Seth S. Leopold MD:Your study’s message is important because it is actionable. Your study group includes leaders at dozens of programs. What specific steps have members of your study group taken to make their programs more humane based on what you learned in this paper, and how will you know if they worked?
Paul Lichstein MD: I think members of the study group and other orthopaedic surgeons and educators who have reviewed the data are all still taking in the troubling findings. They are overwhelming. Not only are burnout and compromised well-being extremely common, but alcohol use also is staggering, and resources to maintain wellness are not being fully utilized. All the same, there is some reason to be encouraged both at the national and at the individual-program level. The study’s results have elevated the visibility and urgency of these problems within the large, collaborative group of program leaders that organized it, and they have started a follow-up study on alcohol use among orthopaedic residents. At the program level, many program directors have had meaningful discussions with their residents about what we found, and have asked residents what they feel would help meet their needs. One of the more salient findings was a potential disconnect between educators and trainees. The training paradigm of today is so different from that in previous generations, especially with the incorporation of technology and ever-evolving specialized treatments. However, I hope that what we learned is that the most readily available and reliable resource in combatting these issues may be the residents themselves, and that we need only listen to them.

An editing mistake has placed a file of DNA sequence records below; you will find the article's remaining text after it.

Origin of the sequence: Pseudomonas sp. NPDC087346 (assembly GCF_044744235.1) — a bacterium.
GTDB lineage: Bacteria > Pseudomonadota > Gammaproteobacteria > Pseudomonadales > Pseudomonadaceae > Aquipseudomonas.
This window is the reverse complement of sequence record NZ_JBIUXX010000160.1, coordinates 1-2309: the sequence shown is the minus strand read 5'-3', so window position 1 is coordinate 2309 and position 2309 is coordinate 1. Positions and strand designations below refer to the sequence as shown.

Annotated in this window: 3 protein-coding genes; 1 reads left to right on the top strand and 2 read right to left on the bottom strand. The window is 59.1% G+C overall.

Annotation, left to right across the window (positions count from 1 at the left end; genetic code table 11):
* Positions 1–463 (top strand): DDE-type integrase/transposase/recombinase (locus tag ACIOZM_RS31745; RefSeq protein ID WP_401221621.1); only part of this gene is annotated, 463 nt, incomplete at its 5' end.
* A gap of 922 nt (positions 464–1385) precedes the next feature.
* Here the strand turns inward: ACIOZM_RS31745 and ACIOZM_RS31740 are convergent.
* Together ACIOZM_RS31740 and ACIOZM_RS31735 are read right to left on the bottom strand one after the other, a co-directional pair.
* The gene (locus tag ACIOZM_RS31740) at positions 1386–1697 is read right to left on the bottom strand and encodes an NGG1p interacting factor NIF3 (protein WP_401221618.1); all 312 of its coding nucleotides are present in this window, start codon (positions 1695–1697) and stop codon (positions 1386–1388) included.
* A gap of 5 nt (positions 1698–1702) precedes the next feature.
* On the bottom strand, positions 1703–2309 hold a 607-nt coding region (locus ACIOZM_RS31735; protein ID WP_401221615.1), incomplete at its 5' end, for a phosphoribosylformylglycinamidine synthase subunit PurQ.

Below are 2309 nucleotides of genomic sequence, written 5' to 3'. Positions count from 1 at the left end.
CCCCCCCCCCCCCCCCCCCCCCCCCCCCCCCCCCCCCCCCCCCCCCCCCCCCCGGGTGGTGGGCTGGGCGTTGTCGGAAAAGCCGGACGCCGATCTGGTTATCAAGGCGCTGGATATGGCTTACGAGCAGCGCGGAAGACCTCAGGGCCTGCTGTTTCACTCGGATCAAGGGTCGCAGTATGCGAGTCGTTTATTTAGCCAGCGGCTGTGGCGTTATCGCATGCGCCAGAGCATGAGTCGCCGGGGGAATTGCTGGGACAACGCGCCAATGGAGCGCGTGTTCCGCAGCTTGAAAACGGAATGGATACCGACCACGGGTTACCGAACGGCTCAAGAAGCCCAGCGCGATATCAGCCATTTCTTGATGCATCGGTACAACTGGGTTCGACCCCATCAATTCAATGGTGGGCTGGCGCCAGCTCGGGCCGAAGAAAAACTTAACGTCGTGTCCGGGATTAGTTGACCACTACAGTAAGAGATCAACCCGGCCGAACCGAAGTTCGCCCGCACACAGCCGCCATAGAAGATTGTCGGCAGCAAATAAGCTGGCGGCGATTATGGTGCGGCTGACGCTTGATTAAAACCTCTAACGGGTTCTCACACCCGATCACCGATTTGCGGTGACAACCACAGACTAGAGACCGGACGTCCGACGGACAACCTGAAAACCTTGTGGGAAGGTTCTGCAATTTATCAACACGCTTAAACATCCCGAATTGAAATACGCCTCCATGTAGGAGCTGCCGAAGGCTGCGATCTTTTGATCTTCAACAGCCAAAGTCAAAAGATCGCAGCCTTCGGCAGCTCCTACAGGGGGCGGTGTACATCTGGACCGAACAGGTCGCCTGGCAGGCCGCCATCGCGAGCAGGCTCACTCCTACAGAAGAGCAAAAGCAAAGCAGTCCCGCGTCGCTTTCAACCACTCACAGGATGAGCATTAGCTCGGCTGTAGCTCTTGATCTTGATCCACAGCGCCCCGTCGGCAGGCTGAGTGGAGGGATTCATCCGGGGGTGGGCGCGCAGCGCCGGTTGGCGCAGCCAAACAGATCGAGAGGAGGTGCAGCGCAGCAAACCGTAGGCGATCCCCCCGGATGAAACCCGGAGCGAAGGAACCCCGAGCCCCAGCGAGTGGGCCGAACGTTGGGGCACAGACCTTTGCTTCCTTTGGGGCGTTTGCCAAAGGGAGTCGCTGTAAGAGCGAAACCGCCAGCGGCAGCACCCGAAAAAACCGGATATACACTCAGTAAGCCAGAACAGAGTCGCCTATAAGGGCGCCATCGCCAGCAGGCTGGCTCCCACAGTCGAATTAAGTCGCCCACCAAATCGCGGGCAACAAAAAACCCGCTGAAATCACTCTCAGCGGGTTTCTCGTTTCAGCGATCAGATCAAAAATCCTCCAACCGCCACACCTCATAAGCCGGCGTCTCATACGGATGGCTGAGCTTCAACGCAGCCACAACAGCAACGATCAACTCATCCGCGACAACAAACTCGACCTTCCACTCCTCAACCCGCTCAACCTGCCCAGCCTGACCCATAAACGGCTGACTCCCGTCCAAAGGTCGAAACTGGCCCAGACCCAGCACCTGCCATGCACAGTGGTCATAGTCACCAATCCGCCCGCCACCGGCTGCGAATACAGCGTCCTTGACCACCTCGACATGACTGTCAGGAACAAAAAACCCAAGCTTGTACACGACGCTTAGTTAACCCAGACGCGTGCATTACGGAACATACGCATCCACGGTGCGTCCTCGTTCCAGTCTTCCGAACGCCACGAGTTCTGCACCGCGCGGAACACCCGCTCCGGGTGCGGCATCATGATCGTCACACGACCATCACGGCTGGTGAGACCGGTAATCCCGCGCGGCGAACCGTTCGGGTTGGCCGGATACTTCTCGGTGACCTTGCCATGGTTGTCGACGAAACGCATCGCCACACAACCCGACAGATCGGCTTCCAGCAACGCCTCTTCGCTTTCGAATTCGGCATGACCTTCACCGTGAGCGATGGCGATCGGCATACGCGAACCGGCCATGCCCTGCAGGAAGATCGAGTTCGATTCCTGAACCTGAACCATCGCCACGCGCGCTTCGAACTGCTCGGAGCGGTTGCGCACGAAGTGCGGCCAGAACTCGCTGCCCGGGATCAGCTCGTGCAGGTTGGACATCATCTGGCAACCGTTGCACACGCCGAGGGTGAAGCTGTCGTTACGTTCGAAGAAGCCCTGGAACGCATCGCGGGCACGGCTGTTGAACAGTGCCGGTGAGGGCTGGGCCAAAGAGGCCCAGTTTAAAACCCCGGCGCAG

Dr. Leopold:Perhaps the greatest immediate threat to resident (and patient) health were your findings about alcohol abuse, which I found frankly alarming. Apart from vigilance, what, specifically do our training programs need to do about this?
Dr. Lichstein: This was the most-alarming and perhaps the most-surprising finding from our study. What also was surprising was the lack of an apparent association between alcohol use and burnout, indicating perhaps an even more insidious issue. Given the immediacy of the problem, vigilance alone is insufficient. Again, this is something that needs to be addressed at the program-specific level. There need to be some honest and open conversations about alcohol use and its implications for programs, trainees, and patients. Anecdotally, programs have begun shifting away from alcohol at social events, journal clubs, and other gatherings. An example of a program-specific intervention would be the creation of a Wellness Committee at Stanford Medical School, to help assess, guide, and advocate for individuals facing issues with wellness.
Dr. Leopold:I was struck by how often residents cited “lack of co-resident support” in association with burnout. It seems to me that this is as likely to be a symptom as a cause; as importantly, I wondered whether a program really can influence how residents treat one another. How did you interpret that finding, and what do you think we should do with it?